Bundles of soft fur roll through lumps of earth along a streamside—two young wolverine ramble after their mother through tall grasses. The weasels grunt and growl as they munch on the dry white bones of a deer carcass. This was the scene caught on video by Wolverine Watchers in the Sapphire Mountains of Montana in June 2018.
Wildlife like wolverine, Canada lynx, fisher, and mountain goats depend on wild landscapes like the Sapphire Mountains in the Bitterroot National Forest. The Bitterroot stretches across 1.6 million acres in west-central Montana and a small portion of east-central Idaho. It includes the Sapphire and Bluejoint Wilderness Study Areas (WSAs). WSAs have many of the same characteristics as designated Wilderness—naturalness and outstanding opportunities for solitude or primitive recreation—but have not been granted Wilderness designation by Congress. The Bitterroot also includes the Selway-Bitterroot and Bluejoint Recommended Wilderness Areas (RWAs). Like WSAs, RWAs exhibit many of the same characteristics as designated Wilderness, but have not been granted Wilderness designation by Congress. In contrast to WSAs, however, the Forest Service identifies and recommends RWAs to Congress as candidates for Wilderness designation.
And the Bitterroot provides outdoor expanses for multiple uses, including hiking, gathering forest products, boating, fishing, hunting, skiing, mountain biking, riding off-highway vehicles (OHVs), and snowmobiling. But not all uses are compatible with one another, or with recovering and conserving wildlife like our wolverine family. In particular, motorized use by off-highway vehicles (OHVs) and mechanized use (mountain bikes) threaten the naturalness and solitude of wild places, harassing wildlife with persistently loud motors and disrupting wildlife movement.
Many years ago, the U.S. Forest Service identified these impacts to wildlife and conflicts between motorized and non-motorized uses, and published the 2005 Travel Management Rule. It requires all forests, including the Bitterroot, to identify a system of trails and areas for OHV use and to close cross-country OHV travel (travel off of designated roads and trails). In addition, Montana’s Wilderness Study Act requires the Forest Service to manage WSAs to maintain (1) their wilderness character as it existed in 1977, and (2) their potential for designation as wilderness areas.
After more than 10 years of extensive and thorough public process—by which the Forest Service worked with the public to carefully identify routes and areas for OHV use, and trails for mountain bike use—the Forest Service adopted the 2016 Bitterroot Travel Plan. The Travel Plan designates 2,246 miles of forest roads and trails open to motorized use. That’s enough miles to get you from Hamilton, MT to New York, NY. To minimize impacts to wilderness, wildlife, and quiet recreation (and to comply with the Montana Wilderness Study Act), the Travel Plan closed all RWAs and all of the Sapphire and Bluejoint WSAs to OHV and bicycle use. WildEarth Guardians and our allies celebrated these much-needed and overdue protections!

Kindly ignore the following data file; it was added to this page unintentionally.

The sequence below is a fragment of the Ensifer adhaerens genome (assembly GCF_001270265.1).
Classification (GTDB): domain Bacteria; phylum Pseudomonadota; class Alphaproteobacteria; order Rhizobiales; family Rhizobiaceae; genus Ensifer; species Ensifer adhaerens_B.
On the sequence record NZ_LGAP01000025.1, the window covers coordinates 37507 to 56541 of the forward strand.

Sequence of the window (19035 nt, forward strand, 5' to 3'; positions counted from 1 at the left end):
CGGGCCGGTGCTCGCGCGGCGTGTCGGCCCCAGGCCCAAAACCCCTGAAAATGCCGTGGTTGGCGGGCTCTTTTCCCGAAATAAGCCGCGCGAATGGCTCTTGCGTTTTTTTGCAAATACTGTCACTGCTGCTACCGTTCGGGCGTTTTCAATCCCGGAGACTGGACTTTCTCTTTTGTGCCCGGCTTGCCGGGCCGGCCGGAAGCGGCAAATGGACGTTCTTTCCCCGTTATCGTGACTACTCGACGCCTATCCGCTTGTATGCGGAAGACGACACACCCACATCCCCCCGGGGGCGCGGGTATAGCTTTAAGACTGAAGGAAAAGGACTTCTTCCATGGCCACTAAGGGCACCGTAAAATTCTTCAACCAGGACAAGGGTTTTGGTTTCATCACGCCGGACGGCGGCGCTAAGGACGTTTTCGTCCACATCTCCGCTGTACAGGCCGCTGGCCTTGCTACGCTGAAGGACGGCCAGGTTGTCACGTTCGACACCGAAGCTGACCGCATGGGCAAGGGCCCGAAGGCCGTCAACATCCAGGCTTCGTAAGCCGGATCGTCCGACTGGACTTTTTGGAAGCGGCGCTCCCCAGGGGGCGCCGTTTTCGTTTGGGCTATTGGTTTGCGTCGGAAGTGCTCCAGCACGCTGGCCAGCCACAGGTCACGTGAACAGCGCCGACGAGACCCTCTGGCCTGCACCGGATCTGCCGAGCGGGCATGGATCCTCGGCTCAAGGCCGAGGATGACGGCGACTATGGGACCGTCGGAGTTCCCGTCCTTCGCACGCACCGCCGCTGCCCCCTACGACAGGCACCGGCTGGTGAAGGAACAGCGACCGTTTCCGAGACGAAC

Of course, the story does not end there. Not everyone was happy with the outcome. On December 28, 2016, a group of motorized and mountain bike organizations filed a lawsuit seeking to overturn the Travel Plan’s prohibitions on OHV and bicycle use within WSAs and RWAs. WildEarth Guardians and our allies intervened to defend the Forest Service’s fairly established decision and ensure the Bitterroot’s wild places and wildlife would remain free from rampant OHV and mountain bike use. On June 29, 2018, the U.S. District Court for the District issued an order in large part rejecting the OHV and mountain bikers’ challenge to the Bitterroot Travel Plan. Again, WildEarth Guardians and our allies celebrated the victory!
But again, the story does not end. In response to the court’s ruling, the Forest Service announced an upcoming objection response period to reconsider the closure of trails in WSAs to bicycles. However, in an odd turn of events based on an interpretation that fully stretches the language of the court’s order, the Forest Service also announced that trails in WSAs would be open to mountain bikes pending the outcome of the objection process. Nothing in the court’s opinion directs this outcome. Mountain bike use in WSAs causes serious impacts, including trail erosion, safety risks to others on the trails on foot and horseback, and startling wildlife. The Forest Service’s latest move subverts the very purpose Guardians and our allies sought to protect. To preserve the win set forth in the 2018 court ruling and ensure mountain bikes stay out of pristine WSAs, in July 2018 we filed a motion seeking clarification of the court order. We will keep you posted on the outcome, and continue fighting to ensure wild places on Montana’s Bitterroot National Forest.
The issues on the Bitterroot National Forest are part of a larger discussion about how to manage WSAs in Montana. Senator Daines recently weighed in by sending a letter to the Bitterroot National Forest stating Congress should get rid of protections for WSAs based on his belief that people can’t use WSAs. A member of one of our allies, Back Country Horseman, submitted an opinion editorial in response, highlighting that hunters, anglers, hikers, skiers, and horseback riders actually do use WSAs because of their special protections. Read the full op ed here.
Read the update to this post: Win for Wildlife and Quiet Use on Bitterroot National Forest